caersidydd: (Complete)
[personal profile] caersidydd
Title: The Faerie Bond
Chapter: 2
Fandom: Labyrinth
Genre: General
Word Count: 1,975
Rating: K
Disclaimer: I neither have nor claim any affiliation with the Jim Henson company or Lucas films. All characters are property to their creators, none of which are me.

Summary: Since the night she ran the Labyrinth Sarah has lived a life relatively free of magic and the Fey. However, the Fair Folk are the only ones she finds she can turn to when the barren adult Sarah wants a baby. Can she trust the Fairies? Or is it all one big mistake?

One thing she had not tried. One thing she had pushed to the back of her mind over and over for six long years, but now she was desperate. She climbed the hill with determination in her heart and in her face. She no longer cared where this path would lead.

She heard their music, even before she saw the stones. They stood up straight and tall, reaching for the sky nearly as high as the trees around them. They stood just inside a massive ring of large white mushrooms and Sarah knew immediately she had found what had sought in coming here, for the monoliths hummed with a magic which was not natural to this forest.

Sarah closed her eyes and steadied herself. She was taking a huge risk in coming here, she knew, but she could not turn back now. With a muttered apology she crossed the barrier created by the Fairy Ring. It felt something like walking through a spider’s web. Magic clung to her like spindly threads, trying to hold her back but unable. Passing the second barrier created by the Standing Stones, however, was much different. Their power grasped at her with what felt like long fingers of terrible strength, trying to pull her back even as they tried to pull her forward. The sensation was nauseating, but still she pushed onward, the fire of determination never leaving her eyes. Finally the magic of the Standing Stones released her and she stepped into the green realm of the Fair Folk.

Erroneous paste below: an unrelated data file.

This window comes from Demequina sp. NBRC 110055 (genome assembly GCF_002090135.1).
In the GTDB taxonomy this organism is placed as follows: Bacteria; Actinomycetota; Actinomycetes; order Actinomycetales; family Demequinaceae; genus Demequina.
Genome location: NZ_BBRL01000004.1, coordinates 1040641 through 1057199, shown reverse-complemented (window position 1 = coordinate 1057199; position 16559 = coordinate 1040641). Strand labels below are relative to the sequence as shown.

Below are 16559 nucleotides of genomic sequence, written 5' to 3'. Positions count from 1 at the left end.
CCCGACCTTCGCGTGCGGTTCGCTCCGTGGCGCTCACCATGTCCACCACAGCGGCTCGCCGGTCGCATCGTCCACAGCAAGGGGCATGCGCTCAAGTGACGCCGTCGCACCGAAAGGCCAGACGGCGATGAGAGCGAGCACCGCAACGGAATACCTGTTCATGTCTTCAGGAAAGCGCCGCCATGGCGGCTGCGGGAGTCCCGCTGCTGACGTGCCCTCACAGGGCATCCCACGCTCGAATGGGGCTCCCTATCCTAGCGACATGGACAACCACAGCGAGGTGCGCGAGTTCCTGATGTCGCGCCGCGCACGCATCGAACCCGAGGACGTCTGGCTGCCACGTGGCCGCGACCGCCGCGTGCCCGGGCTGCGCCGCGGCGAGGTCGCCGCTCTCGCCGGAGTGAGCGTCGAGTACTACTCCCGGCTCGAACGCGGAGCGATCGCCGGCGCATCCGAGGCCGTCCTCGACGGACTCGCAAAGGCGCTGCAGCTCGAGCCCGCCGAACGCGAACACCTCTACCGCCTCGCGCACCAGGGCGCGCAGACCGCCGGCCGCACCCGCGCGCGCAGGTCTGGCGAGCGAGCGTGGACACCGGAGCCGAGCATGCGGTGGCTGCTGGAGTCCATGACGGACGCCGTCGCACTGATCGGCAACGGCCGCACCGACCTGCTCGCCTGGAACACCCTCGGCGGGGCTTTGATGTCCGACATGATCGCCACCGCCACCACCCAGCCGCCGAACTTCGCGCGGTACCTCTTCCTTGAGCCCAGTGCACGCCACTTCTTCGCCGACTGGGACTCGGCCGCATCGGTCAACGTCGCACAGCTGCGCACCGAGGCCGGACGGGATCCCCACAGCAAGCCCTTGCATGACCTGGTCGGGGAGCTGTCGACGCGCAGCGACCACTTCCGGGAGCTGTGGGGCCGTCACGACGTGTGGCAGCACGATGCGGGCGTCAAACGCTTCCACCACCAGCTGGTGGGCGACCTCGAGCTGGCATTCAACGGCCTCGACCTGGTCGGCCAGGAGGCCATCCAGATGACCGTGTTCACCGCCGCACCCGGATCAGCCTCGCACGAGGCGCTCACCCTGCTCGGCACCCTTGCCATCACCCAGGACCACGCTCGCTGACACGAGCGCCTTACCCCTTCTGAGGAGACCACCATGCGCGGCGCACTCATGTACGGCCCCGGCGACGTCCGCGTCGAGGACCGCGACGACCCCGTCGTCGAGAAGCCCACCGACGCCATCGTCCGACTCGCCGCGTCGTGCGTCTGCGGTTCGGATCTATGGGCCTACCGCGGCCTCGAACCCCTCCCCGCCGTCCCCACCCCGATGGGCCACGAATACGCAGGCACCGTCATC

She could see them, after a fashion, and hear their music clear as bells. They danced like shadows across her vision, big and small, tall and short all manner of Fey from the Seelie Court. They turned and watched her and whirled past her, they closed in on her and bounded away. She braced herself, ready to feel their hands upon her, striking her, their voices rebuking her for it was a great insult to cross into their revelry uninvited and unannounced. But they did not attack her; they did not touch or harm her. She passed between them as they danced. She was not certain just what it was she was looking for but she felt she would know when she found it, and so she slipped through the shadows of the host as they reveled in their magic and their freedom and rejoiced in the wild, unfettered things of the earth.

All at once she came upon it and it made her stop dead in her tracks for she did not at first perceive it, and then in the space between heartbeats it was there. It was like a flower and it was great and small all at once. The petals were unfurled in such a way that they seemed to form a chair and within the heart of it there was a blinding radiance, so bright and wonderful and at the same time so strange and terrible that Sarah had to look away.

“Do not turn away, Mortal,” called a voice of a woman that was as cold and stern as a winter’s day and yet like standing in the sun. “You have intruded upon our revelry and sought me out, so speak but be forewarned I shall be displeased if it is for a trifling thing that you have trespassed among us.”

Sarah turned back, feeling like a child before the woman who sat upon the throne. She lowered her gaze in deference, “Fairy Queen,” she began, “my name is Sar-“

“Girl, do not waste my time. I know who you are. There are few among us who do not. Now tell me why it is you have come.”

Sarah’s eyes widened and her mind stumbled for a moment over questions and utterances of incredulity, but she ground them to a halt. The reason she had come was far more important.